"When I was 11, I heard a live band and it was kind of an epiphany. I couldn't believe the effect the music was having on my surroundings, not just on me. And I thought, 'I have got to explore this.' I'd had no music training at that point, but by the time I was 13 I figured out that I wanted to play guitar. I was completely self-taught. By the age of 15, I was playing five nights a week, though I really just had three good notes and five good chords."
"I started playing gigs even before I felt I was ready. But that's the beauty of the music business—there's so much on-the-job development. The constant discomfort from taking on things before you're ready can be corrosive, though—you need to be able to manage it. The balancing factor is when the task itself is exciting and inspiring, and you know it's right. Then it just becomes a question of how much approval you need, and in what form."
"A lot of the experiences I've had on the job are what I call 'threshold experiences,' meaning that I'm on a threshold I cannot cross over myself; someone on the other side has to pull me across. When I do cross over, my music is verifiably different."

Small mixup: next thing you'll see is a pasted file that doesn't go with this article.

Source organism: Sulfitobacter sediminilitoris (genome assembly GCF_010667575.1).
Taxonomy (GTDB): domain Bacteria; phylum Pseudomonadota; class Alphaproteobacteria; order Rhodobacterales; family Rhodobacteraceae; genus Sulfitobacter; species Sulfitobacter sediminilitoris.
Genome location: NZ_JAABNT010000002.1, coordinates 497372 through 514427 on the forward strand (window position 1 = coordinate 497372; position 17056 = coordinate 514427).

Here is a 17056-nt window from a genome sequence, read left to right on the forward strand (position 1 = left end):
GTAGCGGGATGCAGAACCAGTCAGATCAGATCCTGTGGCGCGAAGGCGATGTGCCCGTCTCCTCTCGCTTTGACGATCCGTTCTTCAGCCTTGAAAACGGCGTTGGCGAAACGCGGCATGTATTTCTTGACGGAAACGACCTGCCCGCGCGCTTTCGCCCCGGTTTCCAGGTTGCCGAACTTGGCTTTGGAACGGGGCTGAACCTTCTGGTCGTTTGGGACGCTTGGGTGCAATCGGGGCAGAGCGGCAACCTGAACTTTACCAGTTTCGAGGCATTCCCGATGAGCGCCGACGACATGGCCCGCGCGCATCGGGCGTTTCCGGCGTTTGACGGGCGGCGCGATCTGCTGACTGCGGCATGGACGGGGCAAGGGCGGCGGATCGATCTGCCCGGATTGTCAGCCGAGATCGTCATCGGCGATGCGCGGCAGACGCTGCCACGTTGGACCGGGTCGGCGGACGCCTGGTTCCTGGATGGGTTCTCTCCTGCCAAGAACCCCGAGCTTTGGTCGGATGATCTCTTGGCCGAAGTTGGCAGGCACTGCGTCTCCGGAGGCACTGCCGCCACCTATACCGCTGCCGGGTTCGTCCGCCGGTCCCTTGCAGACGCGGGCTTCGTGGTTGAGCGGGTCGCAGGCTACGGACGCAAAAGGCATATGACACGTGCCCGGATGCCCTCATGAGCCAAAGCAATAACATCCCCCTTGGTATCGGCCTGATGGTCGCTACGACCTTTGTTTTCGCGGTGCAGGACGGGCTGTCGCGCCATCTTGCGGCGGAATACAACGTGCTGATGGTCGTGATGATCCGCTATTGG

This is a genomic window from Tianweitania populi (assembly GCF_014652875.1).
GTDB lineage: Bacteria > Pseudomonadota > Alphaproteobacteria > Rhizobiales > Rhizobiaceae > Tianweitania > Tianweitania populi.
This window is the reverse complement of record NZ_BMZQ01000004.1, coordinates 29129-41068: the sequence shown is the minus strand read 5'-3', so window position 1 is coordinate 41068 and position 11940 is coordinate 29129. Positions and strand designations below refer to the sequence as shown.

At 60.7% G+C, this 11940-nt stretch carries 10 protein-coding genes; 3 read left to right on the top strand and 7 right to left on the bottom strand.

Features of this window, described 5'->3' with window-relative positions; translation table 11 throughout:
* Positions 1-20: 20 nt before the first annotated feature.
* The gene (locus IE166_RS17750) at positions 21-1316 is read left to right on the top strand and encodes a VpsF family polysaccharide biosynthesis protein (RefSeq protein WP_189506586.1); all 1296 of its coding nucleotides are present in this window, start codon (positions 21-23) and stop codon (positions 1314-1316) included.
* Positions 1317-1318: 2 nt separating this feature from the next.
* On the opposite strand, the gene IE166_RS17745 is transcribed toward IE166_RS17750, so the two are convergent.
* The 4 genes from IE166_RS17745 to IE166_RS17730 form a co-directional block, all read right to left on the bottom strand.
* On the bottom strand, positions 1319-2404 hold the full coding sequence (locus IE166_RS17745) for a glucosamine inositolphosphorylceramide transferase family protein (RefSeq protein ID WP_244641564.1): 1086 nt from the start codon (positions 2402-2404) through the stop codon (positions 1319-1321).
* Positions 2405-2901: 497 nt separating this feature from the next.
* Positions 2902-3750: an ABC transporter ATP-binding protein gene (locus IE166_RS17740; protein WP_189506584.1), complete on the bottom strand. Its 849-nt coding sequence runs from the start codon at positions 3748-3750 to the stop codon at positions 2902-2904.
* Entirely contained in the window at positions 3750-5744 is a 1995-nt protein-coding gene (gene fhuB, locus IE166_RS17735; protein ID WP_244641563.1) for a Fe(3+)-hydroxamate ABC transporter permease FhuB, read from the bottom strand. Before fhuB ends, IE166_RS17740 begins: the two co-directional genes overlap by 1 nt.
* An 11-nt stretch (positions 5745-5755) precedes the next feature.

"Each student I work with at Berklee is an individual whose life is following a certain trajectory. I'm seeing just one short segment of that path during one brief period in their time with me. I don't have a view of what came before, and just the barest instinct about the future of that path. My goal is to try to help students during that small window in a way that will actually fuel them to go on. To do that, I stress the craft of playing, which is both concept and technique. Because without craft development, even the greatest ideas remain unheard."
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